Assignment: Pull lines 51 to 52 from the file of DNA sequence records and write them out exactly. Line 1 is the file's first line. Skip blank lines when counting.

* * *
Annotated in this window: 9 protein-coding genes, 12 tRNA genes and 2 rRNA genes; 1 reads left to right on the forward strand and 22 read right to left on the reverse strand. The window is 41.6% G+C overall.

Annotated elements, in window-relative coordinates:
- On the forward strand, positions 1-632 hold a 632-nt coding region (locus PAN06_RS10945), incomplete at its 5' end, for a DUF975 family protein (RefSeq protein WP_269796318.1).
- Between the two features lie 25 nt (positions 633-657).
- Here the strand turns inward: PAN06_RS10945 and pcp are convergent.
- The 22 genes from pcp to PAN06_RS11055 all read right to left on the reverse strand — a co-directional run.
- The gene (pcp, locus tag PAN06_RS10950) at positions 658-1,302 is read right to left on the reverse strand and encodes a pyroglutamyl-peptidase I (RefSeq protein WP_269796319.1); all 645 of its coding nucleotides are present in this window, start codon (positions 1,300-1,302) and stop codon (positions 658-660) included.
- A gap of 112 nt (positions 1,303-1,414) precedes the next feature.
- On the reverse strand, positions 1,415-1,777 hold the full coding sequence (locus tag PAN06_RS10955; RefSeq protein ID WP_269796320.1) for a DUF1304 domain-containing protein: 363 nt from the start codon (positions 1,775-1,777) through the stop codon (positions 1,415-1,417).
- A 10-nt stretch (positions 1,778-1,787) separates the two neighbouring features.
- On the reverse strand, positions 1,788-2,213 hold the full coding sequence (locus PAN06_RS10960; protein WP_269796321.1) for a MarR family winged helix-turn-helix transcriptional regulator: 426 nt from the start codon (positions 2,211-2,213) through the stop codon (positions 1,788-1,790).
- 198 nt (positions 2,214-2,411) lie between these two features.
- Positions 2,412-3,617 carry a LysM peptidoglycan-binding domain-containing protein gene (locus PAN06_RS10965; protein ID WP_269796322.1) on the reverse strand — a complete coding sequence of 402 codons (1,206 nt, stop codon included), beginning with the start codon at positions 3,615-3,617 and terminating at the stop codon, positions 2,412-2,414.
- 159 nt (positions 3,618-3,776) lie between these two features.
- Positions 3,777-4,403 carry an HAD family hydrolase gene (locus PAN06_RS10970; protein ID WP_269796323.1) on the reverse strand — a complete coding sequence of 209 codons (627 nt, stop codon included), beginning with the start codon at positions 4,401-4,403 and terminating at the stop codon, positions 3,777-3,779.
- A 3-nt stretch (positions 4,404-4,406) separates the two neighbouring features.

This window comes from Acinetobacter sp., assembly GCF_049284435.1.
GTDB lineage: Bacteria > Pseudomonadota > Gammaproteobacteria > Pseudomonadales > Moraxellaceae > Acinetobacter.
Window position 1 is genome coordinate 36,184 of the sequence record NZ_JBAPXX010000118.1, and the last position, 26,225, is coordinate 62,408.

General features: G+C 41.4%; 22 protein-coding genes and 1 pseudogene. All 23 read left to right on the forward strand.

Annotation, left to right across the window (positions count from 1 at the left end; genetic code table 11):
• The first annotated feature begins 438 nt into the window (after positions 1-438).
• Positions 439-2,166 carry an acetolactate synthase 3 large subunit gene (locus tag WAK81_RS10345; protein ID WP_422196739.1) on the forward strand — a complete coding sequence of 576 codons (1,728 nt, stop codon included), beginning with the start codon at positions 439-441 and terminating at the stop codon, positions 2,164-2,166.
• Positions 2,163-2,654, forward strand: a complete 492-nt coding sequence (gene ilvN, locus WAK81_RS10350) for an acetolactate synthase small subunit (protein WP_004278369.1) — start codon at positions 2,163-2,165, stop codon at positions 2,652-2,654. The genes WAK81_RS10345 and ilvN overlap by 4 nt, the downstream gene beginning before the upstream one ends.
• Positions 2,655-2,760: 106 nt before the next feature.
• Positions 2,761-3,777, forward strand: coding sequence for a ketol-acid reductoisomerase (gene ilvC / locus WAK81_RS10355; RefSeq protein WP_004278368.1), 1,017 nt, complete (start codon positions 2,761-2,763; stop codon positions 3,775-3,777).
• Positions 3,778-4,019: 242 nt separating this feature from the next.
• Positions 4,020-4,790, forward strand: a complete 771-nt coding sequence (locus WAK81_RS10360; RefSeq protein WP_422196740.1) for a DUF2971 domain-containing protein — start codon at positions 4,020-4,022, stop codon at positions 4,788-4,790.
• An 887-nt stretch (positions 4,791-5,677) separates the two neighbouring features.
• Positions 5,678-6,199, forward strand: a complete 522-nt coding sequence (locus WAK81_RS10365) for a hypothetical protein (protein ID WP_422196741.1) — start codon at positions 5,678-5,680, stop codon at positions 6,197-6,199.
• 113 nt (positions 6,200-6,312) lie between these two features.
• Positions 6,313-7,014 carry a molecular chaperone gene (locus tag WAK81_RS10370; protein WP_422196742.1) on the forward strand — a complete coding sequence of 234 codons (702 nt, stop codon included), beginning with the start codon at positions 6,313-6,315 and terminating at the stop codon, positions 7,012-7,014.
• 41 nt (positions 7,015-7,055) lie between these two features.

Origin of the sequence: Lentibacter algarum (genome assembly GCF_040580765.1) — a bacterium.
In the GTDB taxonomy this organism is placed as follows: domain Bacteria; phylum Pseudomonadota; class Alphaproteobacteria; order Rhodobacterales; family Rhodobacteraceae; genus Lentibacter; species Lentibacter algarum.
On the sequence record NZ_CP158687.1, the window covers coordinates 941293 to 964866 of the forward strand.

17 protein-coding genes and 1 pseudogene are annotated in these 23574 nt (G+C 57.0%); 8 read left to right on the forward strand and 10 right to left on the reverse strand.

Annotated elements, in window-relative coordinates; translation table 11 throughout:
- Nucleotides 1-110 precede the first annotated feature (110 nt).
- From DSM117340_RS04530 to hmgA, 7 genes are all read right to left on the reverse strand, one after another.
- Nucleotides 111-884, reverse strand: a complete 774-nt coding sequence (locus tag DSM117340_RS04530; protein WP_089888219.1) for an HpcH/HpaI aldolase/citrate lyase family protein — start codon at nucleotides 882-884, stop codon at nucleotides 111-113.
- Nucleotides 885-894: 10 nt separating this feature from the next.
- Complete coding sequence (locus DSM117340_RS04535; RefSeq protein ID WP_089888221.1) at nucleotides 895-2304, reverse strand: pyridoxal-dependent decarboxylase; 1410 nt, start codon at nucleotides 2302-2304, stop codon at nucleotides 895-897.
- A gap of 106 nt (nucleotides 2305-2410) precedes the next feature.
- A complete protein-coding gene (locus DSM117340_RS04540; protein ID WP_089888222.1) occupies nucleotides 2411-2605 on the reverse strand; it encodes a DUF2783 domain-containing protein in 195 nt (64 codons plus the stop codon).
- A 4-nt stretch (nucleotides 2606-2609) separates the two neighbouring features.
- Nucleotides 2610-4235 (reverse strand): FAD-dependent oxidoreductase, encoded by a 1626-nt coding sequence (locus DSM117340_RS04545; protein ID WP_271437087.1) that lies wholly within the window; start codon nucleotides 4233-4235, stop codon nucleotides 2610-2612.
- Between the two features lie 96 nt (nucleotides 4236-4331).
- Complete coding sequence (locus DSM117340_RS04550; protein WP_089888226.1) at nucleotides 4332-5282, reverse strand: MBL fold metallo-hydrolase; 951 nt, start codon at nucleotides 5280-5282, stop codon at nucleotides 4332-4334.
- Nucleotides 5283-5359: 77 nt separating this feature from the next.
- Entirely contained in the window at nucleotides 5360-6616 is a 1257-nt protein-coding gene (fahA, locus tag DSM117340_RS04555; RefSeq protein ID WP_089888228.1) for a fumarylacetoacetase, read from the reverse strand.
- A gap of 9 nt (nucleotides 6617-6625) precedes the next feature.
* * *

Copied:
- Entirely contained in the window at nucleotides 5360-6616 is a 1257-nt protein-coding gene (fahA, locus tag DSM117340_RS04555; RefSeq protein ID WP_089888228.1) for a fumarylacetoacetase, read from the reverse strand.
- A gap of 9 nt (nucleotides 6617-6625) precedes the next feature.